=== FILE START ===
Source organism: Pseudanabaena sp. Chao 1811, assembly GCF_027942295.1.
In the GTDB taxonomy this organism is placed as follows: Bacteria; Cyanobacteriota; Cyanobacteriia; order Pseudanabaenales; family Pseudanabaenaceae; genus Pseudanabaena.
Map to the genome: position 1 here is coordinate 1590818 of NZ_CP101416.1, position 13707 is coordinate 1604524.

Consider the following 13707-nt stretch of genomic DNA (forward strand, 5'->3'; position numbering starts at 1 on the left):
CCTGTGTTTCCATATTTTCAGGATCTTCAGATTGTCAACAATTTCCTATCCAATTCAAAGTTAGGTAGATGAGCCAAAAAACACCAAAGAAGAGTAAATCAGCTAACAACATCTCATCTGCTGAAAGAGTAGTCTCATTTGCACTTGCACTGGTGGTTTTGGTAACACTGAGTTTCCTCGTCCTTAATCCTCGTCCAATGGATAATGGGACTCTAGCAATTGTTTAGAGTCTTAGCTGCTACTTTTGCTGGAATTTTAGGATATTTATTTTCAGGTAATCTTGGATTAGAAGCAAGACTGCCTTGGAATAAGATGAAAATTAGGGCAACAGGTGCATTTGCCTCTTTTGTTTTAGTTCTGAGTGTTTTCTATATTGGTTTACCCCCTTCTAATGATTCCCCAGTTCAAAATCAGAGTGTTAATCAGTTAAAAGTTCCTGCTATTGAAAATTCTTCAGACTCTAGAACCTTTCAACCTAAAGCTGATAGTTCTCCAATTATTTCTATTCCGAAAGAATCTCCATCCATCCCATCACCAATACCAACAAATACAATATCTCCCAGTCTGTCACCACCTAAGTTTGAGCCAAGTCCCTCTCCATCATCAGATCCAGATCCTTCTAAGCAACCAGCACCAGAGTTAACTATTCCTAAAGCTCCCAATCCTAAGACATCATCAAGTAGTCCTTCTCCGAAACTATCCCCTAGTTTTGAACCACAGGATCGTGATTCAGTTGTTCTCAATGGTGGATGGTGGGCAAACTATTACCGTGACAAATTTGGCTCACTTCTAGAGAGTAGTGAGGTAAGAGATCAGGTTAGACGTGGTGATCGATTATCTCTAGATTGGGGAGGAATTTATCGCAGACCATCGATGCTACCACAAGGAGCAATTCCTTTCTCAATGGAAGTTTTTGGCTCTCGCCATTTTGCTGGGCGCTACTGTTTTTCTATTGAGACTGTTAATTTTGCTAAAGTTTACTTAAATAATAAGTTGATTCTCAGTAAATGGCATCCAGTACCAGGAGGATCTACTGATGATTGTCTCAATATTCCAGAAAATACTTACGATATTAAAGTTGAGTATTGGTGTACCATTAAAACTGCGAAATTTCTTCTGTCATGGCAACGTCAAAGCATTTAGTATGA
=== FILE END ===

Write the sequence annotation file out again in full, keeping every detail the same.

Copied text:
Source organism: Pseudanabaena sp. Chao 1811, assembly GCF_027942295.1.
In the GTDB taxonomy this organism is placed as follows: Bacteria; Cyanobacteriota; Cyanobacteriia; order Pseudanabaenales; family Pseudanabaenaceae; genus Pseudanabaena.
Map to the genome: position 1 here is coordinate 1590818 of NZ_CP101416.1, position 13707 is coordinate 1604524.

Consider the following 13707-nt stretch of genomic DNA (forward strand, 5'->3'; position numbering starts at 1 on the left):
CCTGTGTTTCCATATTTTCAGGATCTTCAGATTGTCAACAATTTCCTATCCAATTCAAAGTTAGGTAGATGAGCCAAAAAACACCAAAGAAGAGTAAATCAGCTAACAACATCTCATCTGCTGAAAGAGTAGTCTCATTTGCACTTGCACTGGTGGTTTTGGTAACACTGAGTTTCCTCGTCCTTAATCCTCGTCCAATGGATAATGGGACTCTAGCAATTGTTTAGAGTCTTAGCTGCTACTTTTGCTGGAATTTTAGGATATTTATTTTCAGGTAATCTTGGATTAGAAGCAAGACTGCCTTGGAATAAGATGAAAATTAGGGCAACAGGTGCATTTGCCTCTTTTGTTTTAGTTCTGAGTGTTTTCTATATTGGTTTACCCCCTTCTAATGATTCCCCAGTTCAAAATCAGAGTGTTAATCAGTTAAAAGTTCCTGCTATTGAAAATTCTTCAGACTCTAGAACCTTTCAACCTAAAGCTGATAGTTCTCCAATTATTTCTATTCCGAAAGAATCTCCATCCATCCCATCACCAATACCAACAAATACAATATCTCCCAGTCTGTCACCACCTAAGTTTGAGCCAAGTCCCTCTCCATCATCAGATCCAGATCCTTCTAAGCAACCAGCACCAGAGTTAACTATTCCTAAAGCTCCCAATCCTAAGACATCATCAAGTAGTCCTTCTCCGAAACTATCCCCTAGTTTTGAACCACAGGATCGTGATTCAGTTGTTCTCAATGGTGGATGGTGGGCAAACTATTACCGTGACAAATTTGGCTCACTTCTAGAGAGTAGTGAGGTAAGAGATCAGGTTAGACGTGGTGATCGATTATCTCTAGATTGGGGAGGAATTTATCGCAGACCATCGATGCTACCACAAGGAGCAATTCCTTTCTCAATGGAAGTTTTTGGCTCTCGCCATTTTGCTGGGCGCTACTGTTTTTCTATTGAGACTGTTAATTTTGCTAAAGTTTACTTAAATAATAAGTTGATTCTCAGTAAATGGCATCCAGTACCAGGAGGATCTACTGATGATTGTCTCAATATTCCAGAAAATACTTACGATATTAAAGTTGAGTATTGGTGTACCATTAAAACTGCGAAATTTCTTCTGTCATGGCAACGTCAAAGCATTTAGTATGA